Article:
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Euromonitor International’s Indonesia Economy, Finance and Trade Country Briefing focuses on one of the key emerging markets with immense growth potential. To accelerate economic growth amidst numerous global challenges, Indonesia has been implementing various reforms. A series of interest rate cuts was carried out by the central bank to stimulate credit growth. Additionally, the government has been announcing large fiscal spending plans, with an aim to achieve an economic growth rate of over 7.0% annually, which it has not yet achieved, given soft commodity prices and a slowdown in China. Although, the economy grew at a robust pace of 5.0% year-on-year in real terms in 2016, which is expected to rise to 5.2% in 2017, it is not sufficient to generate enough revenue for the government’s ambitious plans, including eradicating all slums across the nation by 2019, amidst a high budget deficit and weaker than expected public revenue.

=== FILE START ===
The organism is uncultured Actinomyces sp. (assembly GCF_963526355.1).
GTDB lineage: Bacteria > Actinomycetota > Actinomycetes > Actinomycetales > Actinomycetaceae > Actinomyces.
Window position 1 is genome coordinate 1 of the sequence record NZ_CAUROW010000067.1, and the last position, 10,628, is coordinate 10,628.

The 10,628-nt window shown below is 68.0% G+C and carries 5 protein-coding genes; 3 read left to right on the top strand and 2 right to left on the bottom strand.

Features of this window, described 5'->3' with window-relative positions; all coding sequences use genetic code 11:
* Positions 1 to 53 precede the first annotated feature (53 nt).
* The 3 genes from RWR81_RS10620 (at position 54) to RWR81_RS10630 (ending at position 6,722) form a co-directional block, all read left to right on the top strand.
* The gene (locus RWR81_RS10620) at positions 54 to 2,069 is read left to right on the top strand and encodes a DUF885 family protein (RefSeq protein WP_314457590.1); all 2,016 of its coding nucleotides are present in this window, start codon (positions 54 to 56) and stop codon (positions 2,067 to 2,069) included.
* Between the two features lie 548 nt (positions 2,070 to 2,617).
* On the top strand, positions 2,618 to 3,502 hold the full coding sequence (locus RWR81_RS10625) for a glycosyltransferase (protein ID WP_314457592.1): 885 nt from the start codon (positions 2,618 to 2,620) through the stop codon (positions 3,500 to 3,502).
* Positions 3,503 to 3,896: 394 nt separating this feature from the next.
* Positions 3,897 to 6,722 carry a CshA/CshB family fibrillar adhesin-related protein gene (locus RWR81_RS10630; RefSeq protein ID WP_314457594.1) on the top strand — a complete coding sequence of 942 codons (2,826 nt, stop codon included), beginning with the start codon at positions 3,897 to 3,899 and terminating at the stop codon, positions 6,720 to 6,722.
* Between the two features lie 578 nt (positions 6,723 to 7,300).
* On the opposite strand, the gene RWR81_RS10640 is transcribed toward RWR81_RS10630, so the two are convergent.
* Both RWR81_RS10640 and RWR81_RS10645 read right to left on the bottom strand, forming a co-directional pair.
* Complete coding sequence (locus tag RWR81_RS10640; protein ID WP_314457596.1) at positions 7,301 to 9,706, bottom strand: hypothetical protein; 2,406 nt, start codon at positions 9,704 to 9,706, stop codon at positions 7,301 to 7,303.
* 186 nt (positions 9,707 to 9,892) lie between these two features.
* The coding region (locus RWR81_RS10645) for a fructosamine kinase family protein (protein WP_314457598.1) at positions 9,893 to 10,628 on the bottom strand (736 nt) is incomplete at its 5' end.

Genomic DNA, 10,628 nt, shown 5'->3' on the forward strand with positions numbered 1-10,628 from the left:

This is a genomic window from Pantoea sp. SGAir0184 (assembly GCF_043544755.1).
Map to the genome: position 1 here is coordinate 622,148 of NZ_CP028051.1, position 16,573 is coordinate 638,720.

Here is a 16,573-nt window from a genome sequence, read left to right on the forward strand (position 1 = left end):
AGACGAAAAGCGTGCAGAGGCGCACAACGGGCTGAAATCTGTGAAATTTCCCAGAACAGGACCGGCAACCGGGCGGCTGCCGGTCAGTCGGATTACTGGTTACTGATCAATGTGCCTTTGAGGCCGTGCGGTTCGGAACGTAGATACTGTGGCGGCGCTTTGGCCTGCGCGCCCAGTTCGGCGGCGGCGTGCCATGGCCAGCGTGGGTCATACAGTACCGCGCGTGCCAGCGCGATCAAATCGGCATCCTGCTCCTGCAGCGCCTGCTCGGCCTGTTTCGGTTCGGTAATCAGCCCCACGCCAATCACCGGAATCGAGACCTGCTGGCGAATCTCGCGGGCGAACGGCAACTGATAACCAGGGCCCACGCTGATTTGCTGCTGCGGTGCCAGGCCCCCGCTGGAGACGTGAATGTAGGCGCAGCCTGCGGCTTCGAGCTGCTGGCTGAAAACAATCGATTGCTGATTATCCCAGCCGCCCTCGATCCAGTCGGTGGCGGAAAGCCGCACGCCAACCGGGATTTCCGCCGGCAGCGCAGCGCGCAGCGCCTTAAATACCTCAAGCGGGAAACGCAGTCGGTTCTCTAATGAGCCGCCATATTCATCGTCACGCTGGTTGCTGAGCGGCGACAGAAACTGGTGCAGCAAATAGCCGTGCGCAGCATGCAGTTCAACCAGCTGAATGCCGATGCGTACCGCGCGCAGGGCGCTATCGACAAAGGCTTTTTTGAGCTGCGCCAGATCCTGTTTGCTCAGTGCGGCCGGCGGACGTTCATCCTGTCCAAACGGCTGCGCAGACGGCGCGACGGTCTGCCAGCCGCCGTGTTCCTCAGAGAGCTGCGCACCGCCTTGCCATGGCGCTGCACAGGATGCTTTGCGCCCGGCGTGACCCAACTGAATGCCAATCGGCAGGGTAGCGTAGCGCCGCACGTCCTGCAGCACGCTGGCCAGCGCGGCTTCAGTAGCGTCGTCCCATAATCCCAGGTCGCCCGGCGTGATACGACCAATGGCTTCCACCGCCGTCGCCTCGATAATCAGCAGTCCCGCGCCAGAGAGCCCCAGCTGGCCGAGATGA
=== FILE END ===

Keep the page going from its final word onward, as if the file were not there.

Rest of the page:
In a bid to accelerate the economic growth rate, the country’s central bank, Bank Indonesia (BI), slashed its key interest rate six times from a high of 7.5% in 2015 to a record-low of 4.75% in 2016, and became the biggest rate cutter in Asia in 2016. However, given a rising trend in inflation and likely hikes in interest rates in the USA, Indonesia remains exposed to potential large capital outflows. To avoid this, the BI has left its key interest rate unaltered since October 2016; thereby causing a lag in credit growth. However, to address this issue, the central bank has eased guidelines on the proportion of cash that commercial creditors must reserve, offering them more freedom in managing liquidity. In July 2017, the quantity of total deposits kept by the banks with BI on a daily basis was further cut to 5.0% from 6.5%. On the fiscal front, the government has been promoting public private partnership (PPP) infrastructural programmes and its current medium-term development plan for 2015-2019 focuses on attaining inclusive and environmentally sustainable growth, which is a part of its broader National Long-Term Development Plan (2005-2025). Additionally, in order to boost Indonesia’s industrial sector, the government has introduced fiscal stimulus and deregulation measures through a series of economic policy packages since September 2015. The above measures have helped the real economy grow at a healthy pace of 5.0% year-on-year in 2016, but this remains below the government’s expectations.